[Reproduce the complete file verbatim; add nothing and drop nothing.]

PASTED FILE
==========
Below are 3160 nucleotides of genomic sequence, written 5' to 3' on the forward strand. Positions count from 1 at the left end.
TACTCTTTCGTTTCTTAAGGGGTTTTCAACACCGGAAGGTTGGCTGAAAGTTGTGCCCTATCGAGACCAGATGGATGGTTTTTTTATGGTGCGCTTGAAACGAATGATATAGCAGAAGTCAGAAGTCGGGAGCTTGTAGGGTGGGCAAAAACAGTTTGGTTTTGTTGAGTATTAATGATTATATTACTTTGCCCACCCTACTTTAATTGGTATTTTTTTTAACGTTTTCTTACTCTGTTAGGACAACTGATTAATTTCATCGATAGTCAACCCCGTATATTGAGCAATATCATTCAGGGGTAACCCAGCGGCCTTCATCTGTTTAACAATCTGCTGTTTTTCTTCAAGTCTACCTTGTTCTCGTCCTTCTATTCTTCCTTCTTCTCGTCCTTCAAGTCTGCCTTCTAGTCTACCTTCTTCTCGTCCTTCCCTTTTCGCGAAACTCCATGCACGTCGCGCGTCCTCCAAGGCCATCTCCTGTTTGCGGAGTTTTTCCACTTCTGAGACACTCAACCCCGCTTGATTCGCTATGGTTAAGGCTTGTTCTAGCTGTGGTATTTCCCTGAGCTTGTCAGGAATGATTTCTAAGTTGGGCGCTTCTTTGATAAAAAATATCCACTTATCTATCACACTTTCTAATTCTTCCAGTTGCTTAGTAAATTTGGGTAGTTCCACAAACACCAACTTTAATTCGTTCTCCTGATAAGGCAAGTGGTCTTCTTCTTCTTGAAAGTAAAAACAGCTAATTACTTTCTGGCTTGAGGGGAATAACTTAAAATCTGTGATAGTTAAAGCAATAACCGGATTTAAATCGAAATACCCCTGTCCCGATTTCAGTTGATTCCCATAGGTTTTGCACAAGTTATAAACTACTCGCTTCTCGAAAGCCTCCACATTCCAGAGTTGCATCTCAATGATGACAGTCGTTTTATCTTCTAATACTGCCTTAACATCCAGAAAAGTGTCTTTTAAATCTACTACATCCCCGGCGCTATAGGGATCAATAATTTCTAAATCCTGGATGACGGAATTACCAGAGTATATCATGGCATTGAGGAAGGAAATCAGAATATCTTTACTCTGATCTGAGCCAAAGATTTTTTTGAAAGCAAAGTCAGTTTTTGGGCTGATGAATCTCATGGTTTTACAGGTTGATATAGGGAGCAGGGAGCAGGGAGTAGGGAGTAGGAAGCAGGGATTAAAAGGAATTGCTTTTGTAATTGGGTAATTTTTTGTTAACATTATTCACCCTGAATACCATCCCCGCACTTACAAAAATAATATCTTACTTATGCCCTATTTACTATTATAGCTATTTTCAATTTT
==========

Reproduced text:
Below are 3160 nucleotides of genomic sequence, written 5' to 3' on the forward strand. Positions count from 1 at the left end.
TACTCTTTCGTTTCTTAAGGGGTTTTCAACACCGGAAGGTTGGCTGAAAGTTGTGCCCTATCGAGACCAGATGGATGGTTTTTTTATGGTGCGCTTGAAACGAATGATATAGCAGAAGTCAGAAGTCGGGAGCTTGTAGGGTGGGCAAAAACAGTTTGGTTTTGTTGAGTATTAATGATTATATTACTTTGCCCACCCTACTTTAATTGGTATTTTTTTTAACGTTTTCTTACTCTGTTAGGACAACTGATTAATTTCATCGATAGTCAACCCCGTATATTGAGCAATATCATTCAGGGGTAACCCAGCGGCCTTCATCTGTTTAACAATCTGCTGTTTTTCTTCAAGTCTACCTTGTTCTCGTCCTTCTATTCTTCCTTCTTCTCGTCCTTCAAGTCTGCCTTCTAGTCTACCTTCTTCTCGTCCTTCCCTTTTCGCGAAACTCCATGCACGTCGCGCGTCCTCCAAGGCCATCTCCTGTTTGCGGAGTTTTTCCACTTCTGAGACACTCAACCCCGCTTGATTCGCTATGGTTAAGGCTTGTTCTAGCTGTGGTATTTCCCTGAGCTTGTCAGGAATGATTTCTAAGTTGGGCGCTTCTTTGATAAAAAATATCCACTTATCTATCACACTTTCTAATTCTTCCAGTTGCTTAGTAAATTTGGGTAGTTCCACAAACACCAACTTTAATTCGTTCTCCTGATAAGGCAAGTGGTCTTCTTCTTCTTGAAAGTAAAAACAGCTAATTACTTTCTGGCTTGAGGGGAATAACTTAAAATCTGTGATAGTTAAAGCAATAACCGGATTTAAATCGAAATACCCCTGTCCCGATTTCAGTTGATTCCCATAGGTTTTGCACAAGTTATAAACTACTCGCTTCTCGAAAGCCTCCACATTCCAGAGTTGCATCTCAATGATGACAGTCGTTTTATCTTCTAATACTGCCTTAACATCCAGAAAAGTGTCTTTTAAATCTACTACATCCCCGGCGCTATAGGGATCAATAATTTCTAAATCCTGGATGACGGAATTACCAGAGTATATCATGGCATTGAGGAAGGAAATCAGAATATCTTTACTCTGATCTGAGCCAAAGATTTTTTTGAAAGCAAAGTCAGTTTTTGGGCTGATGAATCTCATGGTTTTACAGGTTGATATAGGGAGCAGGGAGCAGGGAGTAGGGAGTAGGAAGCAGGGATTAAAAGGAATTGCTTTTGTAATTGGGTAATTTTTTGTTAACATTATTCACCCTGAATACCATCCCCGCACTTACAAAAATAATATCTTACTTATGCCCTATTTACTATTATAGCTATTTTCAATTTT